Benefits & Rewards Services
You might joke that your office seems like a ghost town during the summer months, when many people take time off to go on vacation. In reality it should probably feel that way more often. American workers take only 51 percent of the paid time off they’re eligible for, MarketWatch reports.
People in other countries, especially in vacation-happy Europe, simply can’t understand why Americans don’t take their paid time off. Last summer, the BBC investigated the issue in an article entitled “America’s National Vacation Problem.” The U.K. news service noted pityingly that Americans aren’t even legally guaranteed paid vacation. The same story mentioned that, in 1910, President Taft proposed a three-month vacation for all Americans, a fact that seems jaw-dropping today.
All told, Americans are estimated to leave about 429 million paid vacation days on the table annually. Why? Here are a few reasons, and some ways to counter them.
“Work martyr syndrome”
MarketWatch blames much of our fear of leaving the office on “work martyr syndrome,” the need to show that you’re working harder than anyone else and that no one can do your job as well as you. This syndrome turned into an epidemic after the Great Recession, when jobs were scarce and showing that you were working hard seemed like a good way not to lose yours. But many workers still report a fear that if they take time off, they won’t have a job to come back to. To make sure your office doesn’t fall victim, workplace leaders need to set the tone. Not only do the higher-ups need to take some vacation, but they should praise employees who take it as well.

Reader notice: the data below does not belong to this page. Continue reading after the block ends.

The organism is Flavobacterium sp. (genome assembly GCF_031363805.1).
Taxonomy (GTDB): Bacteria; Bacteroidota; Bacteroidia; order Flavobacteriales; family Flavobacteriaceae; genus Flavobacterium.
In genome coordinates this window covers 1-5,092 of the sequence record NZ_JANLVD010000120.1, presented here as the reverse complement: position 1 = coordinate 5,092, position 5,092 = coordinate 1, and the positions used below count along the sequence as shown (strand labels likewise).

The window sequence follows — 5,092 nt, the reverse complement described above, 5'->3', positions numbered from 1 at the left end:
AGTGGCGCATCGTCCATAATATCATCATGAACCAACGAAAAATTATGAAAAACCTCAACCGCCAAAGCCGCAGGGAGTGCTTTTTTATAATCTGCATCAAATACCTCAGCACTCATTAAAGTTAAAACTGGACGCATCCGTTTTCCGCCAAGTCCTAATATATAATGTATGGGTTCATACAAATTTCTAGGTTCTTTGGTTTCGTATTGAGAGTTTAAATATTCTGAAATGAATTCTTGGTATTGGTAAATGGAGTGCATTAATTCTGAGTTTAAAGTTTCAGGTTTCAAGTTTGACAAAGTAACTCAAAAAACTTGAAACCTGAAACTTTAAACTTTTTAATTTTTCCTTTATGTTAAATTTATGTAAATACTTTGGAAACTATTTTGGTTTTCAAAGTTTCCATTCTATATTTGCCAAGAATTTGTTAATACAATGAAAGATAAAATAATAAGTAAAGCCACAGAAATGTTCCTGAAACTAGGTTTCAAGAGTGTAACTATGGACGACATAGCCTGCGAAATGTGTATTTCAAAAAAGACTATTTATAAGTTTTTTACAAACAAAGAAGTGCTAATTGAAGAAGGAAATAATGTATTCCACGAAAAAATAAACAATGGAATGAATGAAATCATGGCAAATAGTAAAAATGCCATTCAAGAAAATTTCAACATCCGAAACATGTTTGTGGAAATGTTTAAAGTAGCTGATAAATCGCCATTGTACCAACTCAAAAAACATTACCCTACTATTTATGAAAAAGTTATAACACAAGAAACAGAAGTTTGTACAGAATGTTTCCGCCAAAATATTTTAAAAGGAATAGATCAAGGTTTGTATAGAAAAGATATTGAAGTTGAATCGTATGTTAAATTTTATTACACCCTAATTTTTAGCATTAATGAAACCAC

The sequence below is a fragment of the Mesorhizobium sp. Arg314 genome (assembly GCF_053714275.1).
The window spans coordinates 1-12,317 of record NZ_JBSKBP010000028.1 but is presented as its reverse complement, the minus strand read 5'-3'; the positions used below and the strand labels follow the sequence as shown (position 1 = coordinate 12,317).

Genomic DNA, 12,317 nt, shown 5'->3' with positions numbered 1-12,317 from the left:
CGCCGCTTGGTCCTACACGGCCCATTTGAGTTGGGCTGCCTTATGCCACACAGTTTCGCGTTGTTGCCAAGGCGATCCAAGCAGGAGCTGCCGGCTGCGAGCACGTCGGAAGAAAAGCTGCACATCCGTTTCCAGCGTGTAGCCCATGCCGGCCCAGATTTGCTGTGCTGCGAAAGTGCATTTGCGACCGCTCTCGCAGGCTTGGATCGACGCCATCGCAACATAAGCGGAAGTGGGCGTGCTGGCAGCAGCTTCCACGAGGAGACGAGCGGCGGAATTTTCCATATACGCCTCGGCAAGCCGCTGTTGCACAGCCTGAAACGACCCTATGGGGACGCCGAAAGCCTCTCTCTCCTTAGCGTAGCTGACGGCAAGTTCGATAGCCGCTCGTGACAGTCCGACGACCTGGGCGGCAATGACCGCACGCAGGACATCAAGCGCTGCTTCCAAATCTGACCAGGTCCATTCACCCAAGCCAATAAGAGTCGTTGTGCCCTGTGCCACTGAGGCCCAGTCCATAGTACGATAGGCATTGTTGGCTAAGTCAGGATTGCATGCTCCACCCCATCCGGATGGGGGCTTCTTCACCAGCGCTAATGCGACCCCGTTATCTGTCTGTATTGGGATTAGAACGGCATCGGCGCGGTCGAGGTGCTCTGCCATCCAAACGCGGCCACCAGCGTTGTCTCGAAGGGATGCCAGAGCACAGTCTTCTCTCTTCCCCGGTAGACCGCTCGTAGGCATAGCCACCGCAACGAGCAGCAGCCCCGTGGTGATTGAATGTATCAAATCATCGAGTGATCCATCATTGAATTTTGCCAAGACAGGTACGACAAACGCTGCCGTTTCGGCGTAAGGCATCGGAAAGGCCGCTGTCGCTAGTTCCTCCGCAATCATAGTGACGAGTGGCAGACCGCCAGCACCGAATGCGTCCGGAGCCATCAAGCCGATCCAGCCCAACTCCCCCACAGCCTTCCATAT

A workaholic culture
Working hard is part of our national heritage. After all, “The American Dream” is about working hard to achieve your goals. Many Americans take pride in spending all those hours at the office. But what if I told you that all that work doesn’t mean we’re working efficiently? Despite our pride in hard work, America ranked third globally in productivity in 2014, according to the Organisation for Economic Co-operation and Development. Luxembourg and Norway beat us, and we barely edged out Belgium. The lesson here is that taking breaks can actually boost your efficiency. Remember this the next time you’re tempted to work on the weekend.
Fear of an overflowing inbox
Another reason often cited for not taking paid time off is the fear of coming back to an overflowing inbox and unfinished projects. Many employees feel they need to work twice as hard before going on vacation to get the work done ahead of time, and it’s common to answer emails and texts about work even when you’re in a far-off location. To avoid this happening to your staff, managers should organize teams efficiently and make sure that each employee has a designated back-up who can take care of the work while the person is out.
Are you planning to use all of your paid time off this year? Tell us why or why not in the comments.
Mia Mends is CEO, Sodexo Benefits & Rewards Services, USA.